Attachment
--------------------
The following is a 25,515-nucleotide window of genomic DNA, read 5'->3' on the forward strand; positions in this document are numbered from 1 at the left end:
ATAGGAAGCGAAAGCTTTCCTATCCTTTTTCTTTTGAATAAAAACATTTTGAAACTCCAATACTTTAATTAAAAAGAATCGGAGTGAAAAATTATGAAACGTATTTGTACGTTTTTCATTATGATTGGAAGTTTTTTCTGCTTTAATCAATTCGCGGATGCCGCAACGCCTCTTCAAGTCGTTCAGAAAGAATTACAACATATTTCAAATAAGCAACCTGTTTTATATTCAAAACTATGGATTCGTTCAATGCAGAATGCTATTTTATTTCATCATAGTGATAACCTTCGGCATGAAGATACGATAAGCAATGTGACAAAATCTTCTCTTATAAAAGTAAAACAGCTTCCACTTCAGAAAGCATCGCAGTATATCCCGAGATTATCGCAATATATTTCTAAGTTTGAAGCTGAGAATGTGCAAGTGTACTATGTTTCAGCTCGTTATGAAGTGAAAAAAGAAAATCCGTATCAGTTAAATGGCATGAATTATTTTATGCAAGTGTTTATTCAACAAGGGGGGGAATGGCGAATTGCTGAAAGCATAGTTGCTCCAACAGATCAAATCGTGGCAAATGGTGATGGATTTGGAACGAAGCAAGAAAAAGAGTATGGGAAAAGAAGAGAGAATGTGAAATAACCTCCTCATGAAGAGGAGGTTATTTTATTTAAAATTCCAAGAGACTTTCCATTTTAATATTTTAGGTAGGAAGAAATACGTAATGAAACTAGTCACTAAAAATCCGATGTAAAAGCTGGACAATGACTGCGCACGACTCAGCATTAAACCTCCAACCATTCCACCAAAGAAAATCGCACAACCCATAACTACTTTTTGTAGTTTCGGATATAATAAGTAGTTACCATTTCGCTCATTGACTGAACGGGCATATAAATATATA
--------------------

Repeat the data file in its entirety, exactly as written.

The following is a 25,515-nucleotide window of genomic DNA, read 5'->3' on the forward strand; positions in this document are numbered from 1 at the left end:
ATAGGAAGCGAAAGCTTTCCTATCCTTTTTCTTTTGAATAAAAACATTTTGAAACTCCAATACTTTAATTAAAAAGAATCGGAGTGAAAAATTATGAAACGTATTTGTACGTTTTTCATTATGATTGGAAGTTTTTTCTGCTTTAATCAATTCGCGGATGCCGCAACGCCTCTTCAAGTCGTTCAGAAAGAATTACAACATATTTCAAATAAGCAACCTGTTTTATATTCAAAACTATGGATTCGTTCAATGCAGAATGCTATTTTATTTCATCATAGTGATAACCTTCGGCATGAAGATACGATAAGCAATGTGACAAAATCTTCTCTTATAAAAGTAAAACAGCTTCCACTTCAGAAAGCATCGCAGTATATCCCGAGATTATCGCAATATATTTCTAAGTTTGAAGCTGAGAATGTGCAAGTGTACTATGTTTCAGCTCGTTATGAAGTGAAAAAAGAAAATCCGTATCAGTTAAATGGCATGAATTATTTTATGCAAGTGTTTATTCAACAAGGGGGGGAATGGCGAATTGCTGAAAGCATAGTTGCTCCAACAGATCAAATCGTGGCAAATGGTGATGGATTTGGAACGAAGCAAGAAAAAGAGTATGGGAAAAGAAGAGAGAATGTGAAATAACCTCCTCATGAAGAGGAGGTTATTTTATTTAAAATTCCAAGAGACTTTCCATTTTAATATTTTAGGTAGGAAGAAATACGTAATGAAACTAGTCACTAAAAATCCGATGTAAAAGCTGGACAATGACTGCGCACGACTCAGCATTAAACCTCCAACCATTCCACCAAAGAAAATCGCACAACCCATAACTACTTTTTGTAGTTTCGGATATAATAAGTAGTTACCATTTCGCTCATTGACTGAACGGGCATATAAATATATA